In March last year the Government announced an extension of the bright-line test to 10 years in an effort to curb speculative demand by property investors. But what they failed to do was explain how the changes would apply. Now here we are 10 months on and confusion still remains.
The bright-line test comes into play if a residential property is sold within a set period after being purchased. Income tax is paid on any profit made due to the property increasing in value. If the property is a family’s main home for the entire time they own it, the property is exempt, as are new builds.
Extending the bright-line test was just another tax policy which was never going to have an impact on house prices. However, it has hit many Kiwis who aren’t speculators.
At the time, Treasury warned that the increase could negatively affect renters who don’t want to or can’t afford to purchase their own home. Typically, this is lower income households who are disproportionately younger people, Māori and Pacific peoples.
Tax experts also warned of other side-effects of the bright-line extension, including lock-in effects, whereby investors would hold on to their property for a minimum of 10 years rather than selling earlier; and long-run supply issues, which could result in fewer houses being built in the long term. All of these could potentially increase rents.
Apart from just extending the bright-line test, many people may not be aware that the Government also changed how the bright-line test is calculated. Previously it was an ‘all or nothing’ approach. If you lived in a property for more than half the time you owned it then it was deemed to be your main home, and the bright-line test wouldn’t apply.
But the issue for the Government was that extending the test meant that the line became pretty meaningless. Instead, they opted to apportion the bright-line test. It works like this: if you own a property for eight years and live in it for less than seven, when you sell it you pay tax on the profit made – a capital gains tax, in other words – for the period that you didn’t live in it.
But this method opens up a massive can of worms which the IRD still hasn’t sorted out. Now we have a plethora of odd situations and loopholes. For example, if a soldier is on deployment overseas for over a year and rents out their New Zealand home while they are away, they will pay a capital gains tax if they sell it. If a grandparent moves into a rest home, but their property doesn’t get sold for over a year, the sale of the property will incur a capital gains tax. If a member of the NZ Police or a teacher relocates to another city for more than a year for their job and rents their home out, they too will incur a capital gains tax if they sell it.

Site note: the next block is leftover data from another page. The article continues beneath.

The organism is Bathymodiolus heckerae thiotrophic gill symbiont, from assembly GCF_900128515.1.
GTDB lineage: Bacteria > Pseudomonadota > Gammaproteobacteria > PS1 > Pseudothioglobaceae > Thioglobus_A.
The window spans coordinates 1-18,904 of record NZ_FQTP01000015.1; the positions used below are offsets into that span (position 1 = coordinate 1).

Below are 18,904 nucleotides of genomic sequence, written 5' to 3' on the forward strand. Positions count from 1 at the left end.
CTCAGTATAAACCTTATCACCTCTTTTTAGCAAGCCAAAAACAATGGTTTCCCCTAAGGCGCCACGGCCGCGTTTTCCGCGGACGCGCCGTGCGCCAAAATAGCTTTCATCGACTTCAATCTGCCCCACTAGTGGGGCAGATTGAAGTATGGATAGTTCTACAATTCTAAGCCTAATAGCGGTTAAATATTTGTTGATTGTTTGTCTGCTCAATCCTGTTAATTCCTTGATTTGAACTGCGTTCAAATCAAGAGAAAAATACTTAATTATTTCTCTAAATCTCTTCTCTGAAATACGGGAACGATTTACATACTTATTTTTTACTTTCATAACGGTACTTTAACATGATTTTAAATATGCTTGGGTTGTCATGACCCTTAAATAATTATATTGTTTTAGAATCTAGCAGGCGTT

It gets worse. The bright-line test comes into play every time the ownership structure of a property changes. For example, if a parent goes 50/50 on a deposit with their child, and then five years later the child buys out the parent’s share, not only does the parent have to pay a capital gains tax on the increase in value, but the child’s bright-line period resets to zero years, and they would therefore have to hold onto the property for another 10 years, otherwise they will have to pay a capital gains tax if they sell it.
This bright-line test change has caused numerous issues and IRD is nowhere to be found when it comes to solving them. There is still confusion, and many people who are not speculators are going to be caught out by this capital gains tax in disguise.
When the Government promised no new taxes during the last election, they lied. Instead, they have introduced complex ways to increase their tax take from ordinary New Zealanders.
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